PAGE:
What is wrong with that kid? He can't sit still, he's loud, obnoxious, mouthy and totally dysfunctional.
Anyone who has raised or is raising a child with ADHD won't want to miss Columbia Basin College's next production titled Distracted.
It follows the frustrations and anxieties of a family dealing with a 9-year-old child with Attention Deficit Hyperactivity Disorder.
But even if you're a laid back kind of person unfamiliar with the condition, watching this play will be as entertaining as it is educational because it was written to bring out the humor of such situations as well as the poignant side of dealing with it.
"This is a play that I believe is very accessible to most people," said director John Tuttle. "ADHD has become such a household name in our society and almost everyone has some experience with the disorder."
But Distracted is also about how ADHD affects individuals, families, a community. It explores all aspects of the disorder as well as other behavioral diagnoses, he added.
"There are many views about the best way to treat kids with behavior issues," Tuttle said. "I think this play does a great job of presenting all sides equally and letting the audience decide for themselves what to think."
Kyla Haren, 22, plays the mother with an adolescent son who suffers from ADHD. Haren doesn't have any children, so to prepare herself for the role of a distraught parent, she forced herself to feel anxious all the time.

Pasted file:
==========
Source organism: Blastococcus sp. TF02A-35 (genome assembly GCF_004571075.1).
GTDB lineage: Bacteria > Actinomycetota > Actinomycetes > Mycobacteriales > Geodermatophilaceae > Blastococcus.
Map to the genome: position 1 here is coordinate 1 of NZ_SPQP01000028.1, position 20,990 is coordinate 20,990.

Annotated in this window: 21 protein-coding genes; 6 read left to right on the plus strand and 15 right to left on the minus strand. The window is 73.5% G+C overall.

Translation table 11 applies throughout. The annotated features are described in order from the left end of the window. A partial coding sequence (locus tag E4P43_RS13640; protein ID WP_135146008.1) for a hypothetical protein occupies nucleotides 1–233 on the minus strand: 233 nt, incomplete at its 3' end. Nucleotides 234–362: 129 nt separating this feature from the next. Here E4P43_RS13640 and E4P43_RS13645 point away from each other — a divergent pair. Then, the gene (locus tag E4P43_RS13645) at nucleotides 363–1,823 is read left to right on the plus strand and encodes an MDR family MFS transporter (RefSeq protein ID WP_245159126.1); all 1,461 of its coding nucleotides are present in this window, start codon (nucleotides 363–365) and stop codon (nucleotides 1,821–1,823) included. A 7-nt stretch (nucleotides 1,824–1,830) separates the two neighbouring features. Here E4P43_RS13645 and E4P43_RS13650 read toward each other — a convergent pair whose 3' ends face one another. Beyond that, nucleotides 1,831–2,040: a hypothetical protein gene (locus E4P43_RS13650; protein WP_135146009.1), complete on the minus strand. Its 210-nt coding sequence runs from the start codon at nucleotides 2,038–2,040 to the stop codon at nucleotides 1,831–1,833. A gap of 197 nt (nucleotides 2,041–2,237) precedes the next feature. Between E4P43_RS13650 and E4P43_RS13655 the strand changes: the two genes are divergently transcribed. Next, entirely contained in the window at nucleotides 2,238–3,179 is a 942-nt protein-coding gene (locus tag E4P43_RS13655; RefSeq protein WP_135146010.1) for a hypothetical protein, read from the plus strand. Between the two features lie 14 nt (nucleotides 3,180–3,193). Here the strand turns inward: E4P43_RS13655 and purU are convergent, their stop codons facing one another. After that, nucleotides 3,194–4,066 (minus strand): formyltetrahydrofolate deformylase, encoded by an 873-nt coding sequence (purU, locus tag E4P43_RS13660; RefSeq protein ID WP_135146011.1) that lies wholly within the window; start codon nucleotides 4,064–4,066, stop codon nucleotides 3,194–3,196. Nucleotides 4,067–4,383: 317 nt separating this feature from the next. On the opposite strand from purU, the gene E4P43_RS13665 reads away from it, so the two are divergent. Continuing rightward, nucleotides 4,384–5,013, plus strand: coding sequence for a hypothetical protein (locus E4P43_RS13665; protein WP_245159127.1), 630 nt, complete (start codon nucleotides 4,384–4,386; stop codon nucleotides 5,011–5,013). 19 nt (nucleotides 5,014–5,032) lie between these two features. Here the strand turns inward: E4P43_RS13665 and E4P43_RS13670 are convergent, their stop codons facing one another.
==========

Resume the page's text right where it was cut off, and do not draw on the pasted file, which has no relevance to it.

"John (Tuttle) and I did a lot of rigorous exercises to make all the actors, including myself, feel stressed and anxious," Haren said. "And even though I don't have any children, I do know a lot of people who struggle with children who have (ADHD)."
Haren's real life nephew, Gavinn Purser, 9, will portray her son in the play. Throughout the majority of the show, you never see the kid, only hear his voice off stage becoming angrier and louder as the family dilemma escalates. He finally steps into the spotlight toward the end.
"This play is not preachy or overly serious," Tuttle said. "By maintaining a sense of humor, the playwright allows us to explore this complex subject without feeling as if we are at a medical symposium."
He chose this play for CBC because he believes the diagnosis and treatment of behavioral issues in the country needs to be re-examined and rethought, Tuttle added.
"I also chose this play because I believed that the students at CBC could really relate to the issues that are presented," he said. "This show moves at an incredibly quick pace with a ton of different characters and a lot of information."
Also playing key roles in the play are James Callaghan as the dad, Brittney Case as Natalie, Matthew Reinemann as Vernon, Laura Knittle as Sherry and Sean Lytton as Dr. Zavala.
Curtain time is 7:30 p.m. Feb. 7-9 in the CBC theater on the Pasco campus. There also will be a 2 p.m. matinee Feb. 10. Admission is $10 for adults and $8 for students and seniors.
*Dori O'Neal: 582-1514; firstname.lastname@example.org